shown here is nursing home survivor, one of hundreds of members of ADAPT
who, for two days in the autumn of 1991, blocked the doorways and driveways
and underground parking garages of the ten-block-square national headquarters
of the Health Care Financing Administration (HCFA) in Baltimore, Maryland.
is a national organization of disability rights activists, people with
little or no money at all who practice civil disobedience to effect
social change. (The name "ADAPT" stands for "American Disabled for Attendant
Programs Today.") They don't seem to have a boss of any kind. And they
don't have a national headquarters, but they do have people power. And
they want to live in their own homes, not in nursing homes.
result of ADAPT's action that autumn, and its continuing visits to a
variety of places where HCFA does business, some of its members were
invited to meet, repeatedly and over a number of years, with HCFA's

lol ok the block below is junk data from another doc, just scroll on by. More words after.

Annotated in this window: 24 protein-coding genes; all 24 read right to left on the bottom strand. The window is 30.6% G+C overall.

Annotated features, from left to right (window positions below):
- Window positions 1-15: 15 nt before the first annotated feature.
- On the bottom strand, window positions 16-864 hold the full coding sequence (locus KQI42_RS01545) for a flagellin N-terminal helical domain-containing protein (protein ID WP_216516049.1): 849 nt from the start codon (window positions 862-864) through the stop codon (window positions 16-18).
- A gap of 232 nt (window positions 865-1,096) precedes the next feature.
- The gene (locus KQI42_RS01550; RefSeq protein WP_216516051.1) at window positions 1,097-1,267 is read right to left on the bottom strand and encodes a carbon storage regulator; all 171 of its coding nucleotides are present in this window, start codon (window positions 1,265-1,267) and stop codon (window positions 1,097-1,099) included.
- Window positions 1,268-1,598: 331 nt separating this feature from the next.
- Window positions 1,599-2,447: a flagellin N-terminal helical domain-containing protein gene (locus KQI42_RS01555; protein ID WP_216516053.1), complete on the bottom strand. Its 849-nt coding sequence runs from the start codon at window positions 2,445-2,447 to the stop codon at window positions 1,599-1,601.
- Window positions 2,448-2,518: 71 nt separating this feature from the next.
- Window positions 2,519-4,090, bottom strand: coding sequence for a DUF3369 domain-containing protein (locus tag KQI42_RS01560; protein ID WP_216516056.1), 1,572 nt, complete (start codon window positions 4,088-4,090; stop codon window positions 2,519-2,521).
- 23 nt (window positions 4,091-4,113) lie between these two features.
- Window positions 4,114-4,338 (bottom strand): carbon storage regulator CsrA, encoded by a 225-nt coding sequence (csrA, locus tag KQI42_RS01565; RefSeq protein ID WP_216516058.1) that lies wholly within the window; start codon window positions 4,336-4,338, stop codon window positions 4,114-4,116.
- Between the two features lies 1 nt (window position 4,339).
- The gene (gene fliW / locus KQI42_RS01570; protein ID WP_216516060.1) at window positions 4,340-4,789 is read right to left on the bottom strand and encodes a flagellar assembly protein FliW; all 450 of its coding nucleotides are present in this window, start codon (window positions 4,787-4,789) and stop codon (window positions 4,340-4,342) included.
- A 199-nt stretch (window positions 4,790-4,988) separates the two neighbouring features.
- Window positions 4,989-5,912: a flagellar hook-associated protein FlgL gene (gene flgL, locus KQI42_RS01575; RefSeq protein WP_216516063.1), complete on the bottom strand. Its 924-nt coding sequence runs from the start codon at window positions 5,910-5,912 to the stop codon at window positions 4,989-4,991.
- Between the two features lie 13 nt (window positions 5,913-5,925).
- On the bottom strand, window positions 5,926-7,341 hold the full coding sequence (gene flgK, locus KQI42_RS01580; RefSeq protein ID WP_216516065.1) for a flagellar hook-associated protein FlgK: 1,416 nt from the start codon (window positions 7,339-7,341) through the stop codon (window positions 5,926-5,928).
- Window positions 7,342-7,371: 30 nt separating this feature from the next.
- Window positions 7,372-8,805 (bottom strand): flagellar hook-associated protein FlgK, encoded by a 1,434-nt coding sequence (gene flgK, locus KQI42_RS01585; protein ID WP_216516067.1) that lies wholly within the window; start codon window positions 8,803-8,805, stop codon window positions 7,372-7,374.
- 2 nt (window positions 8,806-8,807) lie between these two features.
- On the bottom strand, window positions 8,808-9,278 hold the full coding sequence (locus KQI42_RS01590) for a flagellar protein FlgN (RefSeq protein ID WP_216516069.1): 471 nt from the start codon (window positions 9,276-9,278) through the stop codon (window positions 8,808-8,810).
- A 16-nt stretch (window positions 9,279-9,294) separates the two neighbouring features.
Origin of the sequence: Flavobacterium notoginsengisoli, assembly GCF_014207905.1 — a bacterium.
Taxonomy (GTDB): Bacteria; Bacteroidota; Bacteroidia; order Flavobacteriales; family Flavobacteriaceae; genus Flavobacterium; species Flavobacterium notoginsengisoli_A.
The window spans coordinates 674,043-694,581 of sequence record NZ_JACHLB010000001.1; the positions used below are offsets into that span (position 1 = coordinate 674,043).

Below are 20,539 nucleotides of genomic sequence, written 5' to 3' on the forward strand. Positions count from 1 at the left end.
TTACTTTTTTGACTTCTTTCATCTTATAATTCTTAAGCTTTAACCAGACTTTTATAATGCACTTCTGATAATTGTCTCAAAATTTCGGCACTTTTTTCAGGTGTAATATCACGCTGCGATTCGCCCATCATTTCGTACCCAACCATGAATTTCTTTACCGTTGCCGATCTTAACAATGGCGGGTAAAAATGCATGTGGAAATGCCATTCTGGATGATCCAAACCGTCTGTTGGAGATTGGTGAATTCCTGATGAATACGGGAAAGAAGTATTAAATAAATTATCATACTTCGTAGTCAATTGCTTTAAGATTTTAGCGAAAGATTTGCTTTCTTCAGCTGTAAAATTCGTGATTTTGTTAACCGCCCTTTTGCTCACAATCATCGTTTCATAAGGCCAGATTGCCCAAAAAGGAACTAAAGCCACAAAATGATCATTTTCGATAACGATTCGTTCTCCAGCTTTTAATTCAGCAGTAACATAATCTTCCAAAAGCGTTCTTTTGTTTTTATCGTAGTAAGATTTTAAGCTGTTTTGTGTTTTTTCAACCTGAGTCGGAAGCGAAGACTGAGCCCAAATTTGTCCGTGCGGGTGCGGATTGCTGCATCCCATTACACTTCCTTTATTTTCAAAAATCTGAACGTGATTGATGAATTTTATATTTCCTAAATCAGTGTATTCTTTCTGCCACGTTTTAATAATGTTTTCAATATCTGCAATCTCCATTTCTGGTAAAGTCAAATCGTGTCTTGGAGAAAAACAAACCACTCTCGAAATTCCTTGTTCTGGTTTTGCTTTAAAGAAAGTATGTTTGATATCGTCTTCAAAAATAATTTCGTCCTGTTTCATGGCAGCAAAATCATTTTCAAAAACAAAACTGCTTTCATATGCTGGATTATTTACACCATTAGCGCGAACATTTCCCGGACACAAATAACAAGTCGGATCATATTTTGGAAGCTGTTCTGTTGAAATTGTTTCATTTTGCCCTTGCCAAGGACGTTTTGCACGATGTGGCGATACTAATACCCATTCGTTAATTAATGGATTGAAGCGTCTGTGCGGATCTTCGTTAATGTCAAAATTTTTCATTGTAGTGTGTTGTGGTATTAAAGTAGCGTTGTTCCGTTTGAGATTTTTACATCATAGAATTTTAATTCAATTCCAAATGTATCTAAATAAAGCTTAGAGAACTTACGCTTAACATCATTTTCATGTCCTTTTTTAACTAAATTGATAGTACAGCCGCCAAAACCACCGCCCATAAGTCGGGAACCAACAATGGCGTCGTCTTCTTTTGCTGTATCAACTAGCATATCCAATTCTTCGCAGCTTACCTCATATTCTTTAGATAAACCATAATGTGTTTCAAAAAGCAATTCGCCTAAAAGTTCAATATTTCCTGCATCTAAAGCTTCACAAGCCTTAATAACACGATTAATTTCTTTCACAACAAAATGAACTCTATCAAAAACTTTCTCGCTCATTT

top managers. Since 1997, they have been meeting with HHS
Sec. Donna Shalala. It was Shalala who secured meetings between
ADAPT's people and President Clinton.
result of those meetings, HCFA has
changed its tune about home- and community-based services. Where
once states had to go through 57 varieties of hell over a period of
years to get HCFA to approve one measly waiver
application, today's waiver approval process takes 60 days or less and
requires little if any special pleading.
HCFA positively encourages waivers and Donna Shalala, today a true believer
in Our Homes Not Nursing Homes, told state legislators that much and
more face to face in a recent speech. See
excerpts from her speech to the National Conference of State Legislators.